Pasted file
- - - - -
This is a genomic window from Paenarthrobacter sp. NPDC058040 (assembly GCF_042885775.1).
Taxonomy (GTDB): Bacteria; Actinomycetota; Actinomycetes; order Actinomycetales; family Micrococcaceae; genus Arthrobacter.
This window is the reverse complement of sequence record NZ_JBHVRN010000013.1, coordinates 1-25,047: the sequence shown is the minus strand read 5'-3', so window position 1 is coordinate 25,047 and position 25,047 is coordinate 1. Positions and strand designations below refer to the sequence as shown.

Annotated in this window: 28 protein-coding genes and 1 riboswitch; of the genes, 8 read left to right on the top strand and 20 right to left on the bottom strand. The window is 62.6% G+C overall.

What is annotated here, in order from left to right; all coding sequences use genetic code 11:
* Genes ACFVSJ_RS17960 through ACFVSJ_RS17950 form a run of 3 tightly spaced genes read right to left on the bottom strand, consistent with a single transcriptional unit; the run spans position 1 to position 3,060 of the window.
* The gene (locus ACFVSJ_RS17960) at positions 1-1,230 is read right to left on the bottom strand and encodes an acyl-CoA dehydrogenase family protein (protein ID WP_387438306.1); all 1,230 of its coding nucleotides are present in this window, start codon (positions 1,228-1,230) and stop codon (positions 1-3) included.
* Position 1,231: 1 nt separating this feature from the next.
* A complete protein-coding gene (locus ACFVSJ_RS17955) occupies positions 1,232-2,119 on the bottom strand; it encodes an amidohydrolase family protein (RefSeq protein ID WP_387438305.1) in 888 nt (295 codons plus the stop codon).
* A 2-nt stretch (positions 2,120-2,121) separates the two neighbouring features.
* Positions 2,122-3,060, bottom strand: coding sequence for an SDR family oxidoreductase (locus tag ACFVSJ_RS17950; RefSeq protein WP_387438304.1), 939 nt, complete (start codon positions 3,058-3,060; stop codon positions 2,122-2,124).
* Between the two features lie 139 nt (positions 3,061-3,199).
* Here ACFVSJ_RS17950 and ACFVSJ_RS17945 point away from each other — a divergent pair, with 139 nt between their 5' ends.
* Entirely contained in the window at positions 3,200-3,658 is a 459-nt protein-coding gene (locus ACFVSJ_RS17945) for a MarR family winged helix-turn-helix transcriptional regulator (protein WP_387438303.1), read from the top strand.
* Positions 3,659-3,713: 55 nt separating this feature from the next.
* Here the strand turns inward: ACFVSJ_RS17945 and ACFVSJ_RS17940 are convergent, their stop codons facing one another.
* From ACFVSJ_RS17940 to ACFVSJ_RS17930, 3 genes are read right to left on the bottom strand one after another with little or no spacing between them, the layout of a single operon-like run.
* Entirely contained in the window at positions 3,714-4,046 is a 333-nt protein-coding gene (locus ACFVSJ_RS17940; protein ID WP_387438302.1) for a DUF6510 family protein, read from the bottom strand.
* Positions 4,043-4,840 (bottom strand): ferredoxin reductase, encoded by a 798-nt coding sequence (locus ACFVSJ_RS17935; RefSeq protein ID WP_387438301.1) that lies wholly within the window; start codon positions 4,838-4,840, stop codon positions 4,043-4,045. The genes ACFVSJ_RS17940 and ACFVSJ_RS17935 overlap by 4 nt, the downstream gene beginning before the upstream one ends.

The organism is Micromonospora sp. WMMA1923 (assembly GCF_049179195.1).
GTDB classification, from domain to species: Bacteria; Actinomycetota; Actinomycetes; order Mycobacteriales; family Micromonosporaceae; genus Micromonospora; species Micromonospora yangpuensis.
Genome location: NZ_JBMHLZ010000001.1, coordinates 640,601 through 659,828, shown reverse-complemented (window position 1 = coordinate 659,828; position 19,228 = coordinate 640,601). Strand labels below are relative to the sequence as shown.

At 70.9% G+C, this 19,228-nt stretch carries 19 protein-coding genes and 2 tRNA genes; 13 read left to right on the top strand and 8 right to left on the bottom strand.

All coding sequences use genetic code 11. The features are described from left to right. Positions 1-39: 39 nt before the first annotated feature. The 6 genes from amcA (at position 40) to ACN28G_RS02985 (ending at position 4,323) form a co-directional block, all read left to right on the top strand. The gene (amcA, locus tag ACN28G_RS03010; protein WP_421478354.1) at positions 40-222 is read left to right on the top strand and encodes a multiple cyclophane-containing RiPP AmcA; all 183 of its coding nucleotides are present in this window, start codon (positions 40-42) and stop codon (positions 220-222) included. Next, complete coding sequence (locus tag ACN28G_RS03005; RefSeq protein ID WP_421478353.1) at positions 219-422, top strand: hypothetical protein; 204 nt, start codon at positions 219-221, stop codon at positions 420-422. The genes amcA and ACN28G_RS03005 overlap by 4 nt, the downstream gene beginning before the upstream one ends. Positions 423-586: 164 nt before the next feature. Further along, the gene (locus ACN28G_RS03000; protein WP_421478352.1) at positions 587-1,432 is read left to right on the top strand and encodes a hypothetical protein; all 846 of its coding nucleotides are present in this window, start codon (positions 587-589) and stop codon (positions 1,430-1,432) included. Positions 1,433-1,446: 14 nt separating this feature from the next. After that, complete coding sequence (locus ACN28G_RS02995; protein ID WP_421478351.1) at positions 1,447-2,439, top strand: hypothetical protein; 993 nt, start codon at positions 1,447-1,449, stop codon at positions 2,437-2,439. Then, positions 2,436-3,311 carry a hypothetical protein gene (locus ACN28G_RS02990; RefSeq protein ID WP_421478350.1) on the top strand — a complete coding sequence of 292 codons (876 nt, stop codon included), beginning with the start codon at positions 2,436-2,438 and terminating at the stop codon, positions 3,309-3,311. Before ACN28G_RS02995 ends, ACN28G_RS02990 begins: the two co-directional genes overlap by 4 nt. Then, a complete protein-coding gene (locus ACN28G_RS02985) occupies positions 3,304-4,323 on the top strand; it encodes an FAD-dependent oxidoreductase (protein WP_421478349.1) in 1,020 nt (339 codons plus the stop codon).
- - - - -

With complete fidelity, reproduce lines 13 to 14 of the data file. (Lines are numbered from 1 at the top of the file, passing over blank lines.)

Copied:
* Here ACFVSJ_RS17950 and ACFVSJ_RS17945 point away from each other — a divergent pair, with 139 nt between their 5' ends.
* Entirely contained in the window at positions 3,200-3,658 is a 459-nt protein-coding gene (locus ACFVSJ_RS17945) for a MarR family winged helix-turn-helix transcriptional regulator (protein WP_387438303.1), read from the top strand.